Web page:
Free-Spirited Art Works of Jan Jenkins

Free-Spirited Art Works of Jan Jenkins

Zendoodle titled Unity in Diversity

When Gary and I first contemplated interviewing artists all across Canada in 2011, we had decided one thing for sure, our travel home was not going to be a tent. Was it to be a truck and trailer, a truck and camper or some kind of van? Marli, our cat, made the decision in the end. A van was the best choice for her needs and really ours as well. But we decided it couldn’t be just any old van. It needed to be unique and attention grabbing. So it came to pass that we all agreed on Arty, our VW Westfalia Vanagon.

A couple of great businesses got their start in a Vanagon; Mountain Equipment Co-op and Ben and Jerry’s Ice Cream. Perhaps ArtsQuest will join them one day. In the mean time owning Arty is like having a membership to an exclusive club with benefits, including offers of places to stay by a couple of the artists we intended on interviewing. One of those artists is Jan Jenkins of Dauphin, Manitoba.

Jan Jenkins at the Dauphin Art Group

Jan Jenkins at the Dauphin Art Group

Now, a Westfalia is not the only thing Jan and her husband Brian Erickson and Gary and I have in common. In fact we have a very similar later-in-life story as well. It turns out that Jan and Brian also used to live in Calgary up until eight years ago when suddenly they found themselves buying a house in Dauphin and taking early retirement there. As serendipity would have it, on a visit to see Brian’s family one year, Brian decided he wanted to show Jan the house he grew up in and as they drove past they saw that it was for sale.

Although they were seriously contemplating a move and change of lifestyle, Jan wanted to be sure there was a thriving art community so that she could resume her life long passion of creativity on a full time basis. It turns out Dauphin has the Watson Art Centre which is housed in a beautiful building that was once the old town hall built in 1905. Now it is bursting with artistic life in the visual, literary and performing arts. Dauphin is a town of approximately 8500 people and the Centre is supported and appreciated by the community and visitors alike. Inside the building are restored remnants of the town hall itself; the council chamber’s long wood table and the gorgeous wood banisters and fixtures. There is a stage with heavy, red velvet drapes and a spiral staircase leading to a balcony, and even an old jail cell in the basement (currently being used only for storage). Also in the basement is a large space which is home to the Dauphin Art Group and was the other factor that clinched the decision for Jan and Brian to move. Jan has a home studio but she also loves spending time in her space at the Dauphin Art Group. She gets to be with other artists to share ideas and have that creative connection.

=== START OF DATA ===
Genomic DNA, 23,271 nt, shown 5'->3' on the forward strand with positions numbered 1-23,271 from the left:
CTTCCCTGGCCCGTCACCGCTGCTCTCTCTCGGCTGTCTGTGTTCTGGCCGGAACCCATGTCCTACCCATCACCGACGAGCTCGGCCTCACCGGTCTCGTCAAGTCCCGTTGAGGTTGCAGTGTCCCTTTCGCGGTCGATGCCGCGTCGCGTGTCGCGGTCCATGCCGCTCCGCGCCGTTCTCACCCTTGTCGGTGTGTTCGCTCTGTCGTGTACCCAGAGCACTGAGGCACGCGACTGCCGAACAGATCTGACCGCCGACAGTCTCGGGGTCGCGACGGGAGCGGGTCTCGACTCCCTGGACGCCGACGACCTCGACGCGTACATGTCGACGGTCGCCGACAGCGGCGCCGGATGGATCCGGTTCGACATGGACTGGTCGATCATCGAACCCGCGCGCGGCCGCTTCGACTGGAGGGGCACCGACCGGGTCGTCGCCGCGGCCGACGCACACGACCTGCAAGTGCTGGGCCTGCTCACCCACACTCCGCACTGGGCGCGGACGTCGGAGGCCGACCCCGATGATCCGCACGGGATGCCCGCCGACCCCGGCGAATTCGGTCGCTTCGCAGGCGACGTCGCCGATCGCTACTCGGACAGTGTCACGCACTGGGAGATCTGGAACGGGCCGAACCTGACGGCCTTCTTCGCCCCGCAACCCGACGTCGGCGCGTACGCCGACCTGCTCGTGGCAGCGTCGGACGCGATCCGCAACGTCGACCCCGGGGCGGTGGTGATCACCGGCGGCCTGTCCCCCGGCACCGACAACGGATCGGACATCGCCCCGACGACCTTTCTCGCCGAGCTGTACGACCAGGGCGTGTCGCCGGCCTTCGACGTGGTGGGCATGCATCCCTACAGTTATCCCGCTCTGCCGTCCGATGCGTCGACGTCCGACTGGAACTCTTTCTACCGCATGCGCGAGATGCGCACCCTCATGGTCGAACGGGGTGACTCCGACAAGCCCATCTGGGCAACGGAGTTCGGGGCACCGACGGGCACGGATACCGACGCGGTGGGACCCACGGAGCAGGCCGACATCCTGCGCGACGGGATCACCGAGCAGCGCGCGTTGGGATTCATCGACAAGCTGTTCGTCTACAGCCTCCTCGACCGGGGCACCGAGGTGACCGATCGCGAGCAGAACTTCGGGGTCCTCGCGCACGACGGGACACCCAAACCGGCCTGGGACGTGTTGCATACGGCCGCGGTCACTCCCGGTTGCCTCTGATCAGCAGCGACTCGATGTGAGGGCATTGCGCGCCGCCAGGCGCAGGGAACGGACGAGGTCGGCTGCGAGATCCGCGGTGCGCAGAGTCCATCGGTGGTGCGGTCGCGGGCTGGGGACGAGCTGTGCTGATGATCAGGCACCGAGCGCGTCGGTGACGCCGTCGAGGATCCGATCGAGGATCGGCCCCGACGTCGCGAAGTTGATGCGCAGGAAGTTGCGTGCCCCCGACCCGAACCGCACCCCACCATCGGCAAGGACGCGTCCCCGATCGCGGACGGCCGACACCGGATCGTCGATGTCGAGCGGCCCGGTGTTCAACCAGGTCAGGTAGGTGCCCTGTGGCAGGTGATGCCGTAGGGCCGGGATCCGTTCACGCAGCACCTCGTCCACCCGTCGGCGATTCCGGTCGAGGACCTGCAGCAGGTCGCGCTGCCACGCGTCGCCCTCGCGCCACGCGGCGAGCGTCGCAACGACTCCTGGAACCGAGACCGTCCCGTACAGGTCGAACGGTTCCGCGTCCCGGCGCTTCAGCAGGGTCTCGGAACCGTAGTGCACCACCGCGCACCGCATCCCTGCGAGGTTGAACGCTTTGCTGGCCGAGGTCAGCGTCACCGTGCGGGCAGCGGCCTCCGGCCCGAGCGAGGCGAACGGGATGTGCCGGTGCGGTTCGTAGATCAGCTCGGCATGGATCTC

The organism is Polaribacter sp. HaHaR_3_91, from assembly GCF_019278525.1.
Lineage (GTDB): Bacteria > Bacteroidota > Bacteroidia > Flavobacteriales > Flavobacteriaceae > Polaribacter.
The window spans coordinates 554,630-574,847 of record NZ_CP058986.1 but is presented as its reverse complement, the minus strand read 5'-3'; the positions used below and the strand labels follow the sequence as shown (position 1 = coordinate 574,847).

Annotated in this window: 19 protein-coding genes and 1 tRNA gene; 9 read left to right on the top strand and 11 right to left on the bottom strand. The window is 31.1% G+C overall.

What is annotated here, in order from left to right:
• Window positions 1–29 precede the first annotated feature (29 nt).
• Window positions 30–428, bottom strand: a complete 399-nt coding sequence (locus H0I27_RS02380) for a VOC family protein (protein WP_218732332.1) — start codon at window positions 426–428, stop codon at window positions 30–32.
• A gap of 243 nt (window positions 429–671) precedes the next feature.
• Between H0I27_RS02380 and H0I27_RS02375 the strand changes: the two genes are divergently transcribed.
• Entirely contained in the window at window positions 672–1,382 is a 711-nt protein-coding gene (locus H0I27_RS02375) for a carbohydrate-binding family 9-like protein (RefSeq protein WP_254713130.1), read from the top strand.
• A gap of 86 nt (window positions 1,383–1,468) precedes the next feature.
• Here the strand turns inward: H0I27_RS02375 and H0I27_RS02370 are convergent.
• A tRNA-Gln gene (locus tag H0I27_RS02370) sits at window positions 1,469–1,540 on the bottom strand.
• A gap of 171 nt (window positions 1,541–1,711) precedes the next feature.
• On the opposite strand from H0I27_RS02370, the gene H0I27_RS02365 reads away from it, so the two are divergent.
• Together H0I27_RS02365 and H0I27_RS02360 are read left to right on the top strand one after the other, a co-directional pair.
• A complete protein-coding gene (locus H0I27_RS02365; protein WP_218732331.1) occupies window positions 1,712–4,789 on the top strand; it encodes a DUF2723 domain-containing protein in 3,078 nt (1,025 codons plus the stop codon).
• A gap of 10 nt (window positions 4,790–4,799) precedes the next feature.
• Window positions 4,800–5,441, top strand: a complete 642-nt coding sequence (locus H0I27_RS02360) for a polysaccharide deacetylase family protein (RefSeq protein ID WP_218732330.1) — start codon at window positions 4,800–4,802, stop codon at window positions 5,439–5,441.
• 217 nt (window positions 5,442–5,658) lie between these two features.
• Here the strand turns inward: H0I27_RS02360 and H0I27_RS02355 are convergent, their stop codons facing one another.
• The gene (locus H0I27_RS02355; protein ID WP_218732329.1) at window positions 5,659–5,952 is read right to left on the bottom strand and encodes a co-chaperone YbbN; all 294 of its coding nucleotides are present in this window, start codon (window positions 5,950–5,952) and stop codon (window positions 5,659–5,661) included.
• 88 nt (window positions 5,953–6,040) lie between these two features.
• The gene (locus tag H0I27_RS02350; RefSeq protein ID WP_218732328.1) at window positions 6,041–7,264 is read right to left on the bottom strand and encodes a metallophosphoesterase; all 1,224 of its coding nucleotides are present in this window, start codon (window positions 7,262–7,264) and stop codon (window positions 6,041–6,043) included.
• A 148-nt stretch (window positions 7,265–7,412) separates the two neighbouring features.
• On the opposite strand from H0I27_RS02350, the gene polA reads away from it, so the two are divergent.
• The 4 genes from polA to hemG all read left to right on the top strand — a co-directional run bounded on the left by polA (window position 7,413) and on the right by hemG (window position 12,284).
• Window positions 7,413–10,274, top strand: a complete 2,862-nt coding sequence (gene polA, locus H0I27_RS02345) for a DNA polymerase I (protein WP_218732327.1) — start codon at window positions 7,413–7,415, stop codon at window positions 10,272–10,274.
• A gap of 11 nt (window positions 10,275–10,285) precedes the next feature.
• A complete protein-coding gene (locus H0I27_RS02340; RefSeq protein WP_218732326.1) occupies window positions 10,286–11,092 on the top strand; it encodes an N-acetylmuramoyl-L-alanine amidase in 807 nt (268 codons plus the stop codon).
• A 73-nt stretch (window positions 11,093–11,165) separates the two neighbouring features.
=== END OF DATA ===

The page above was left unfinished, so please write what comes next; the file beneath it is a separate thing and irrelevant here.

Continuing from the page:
Sgraffito titled Windfall

Sgraffito titled Windfall


Click to enlarge thumbnails.

Upon arriving at the little home on River Avenue West we were welcomed by Jan and her pooch Tramp and his pal from next door, Barley. Tramp and Barley, however, were in a dog run which Jan refers to as Guantrampamo. This segregation was a temporary measure just in case the four legged greeters were a little too happy to see us. Brian was away in Brandon for the day so the three of us had decided we would do Jan’s interview first and then later the four of us could relax and socialize.

Zendoodle titled Sea Urchin

Zendoodle titled Sea Urchin


Lino Cut Print titled Gardener of the Forest

Lino Cut Print titled Gardener of the Forest



As I asked Jan my questions I discovered that she and I had a couple of similar character traits. Jan considers herself a jack-of-all-trades and has many interests (so do I). Focusing on specializing on just one doesn’t seem to be Jan’s thing (me too). This could be one of the reasons why Jan likes to work in several different media. She works with pen and ink to create intricate and fascinating patterns in the Zendoodle style. And often she will incorporate poetry within her pieces or a story to accompany a particular piece which adds a thoughtful dimension to them. She also enjoys print making and working in oil pastels with a technique known as Sgraffito in Italy. Sgraffito is such an interesting art form. In its simplest explanation, Jan pencils out her drawing on paper, fills in the colours she wants for her subjects with stiff pastels and then eventually covers the whole piece in a buttery black pastel. Upon doing that she takes tracing paper with her original image on it, lays it over top and then traces over it with a pencil which then lifts just enough of the black off the paper so she can see where her drawing is located underneath. At this point she starts scraping away with a tool at the black pastel to reveal the colour and her original drawing. Some of Jan’s other creative activities include making jewellery, rock painting, tie dying, writing poetry and volunteering several hours a month at the Watson Art Centre. Whew! And if that’s not enough she made a fabulous beef stew for dinner for some weary travelers.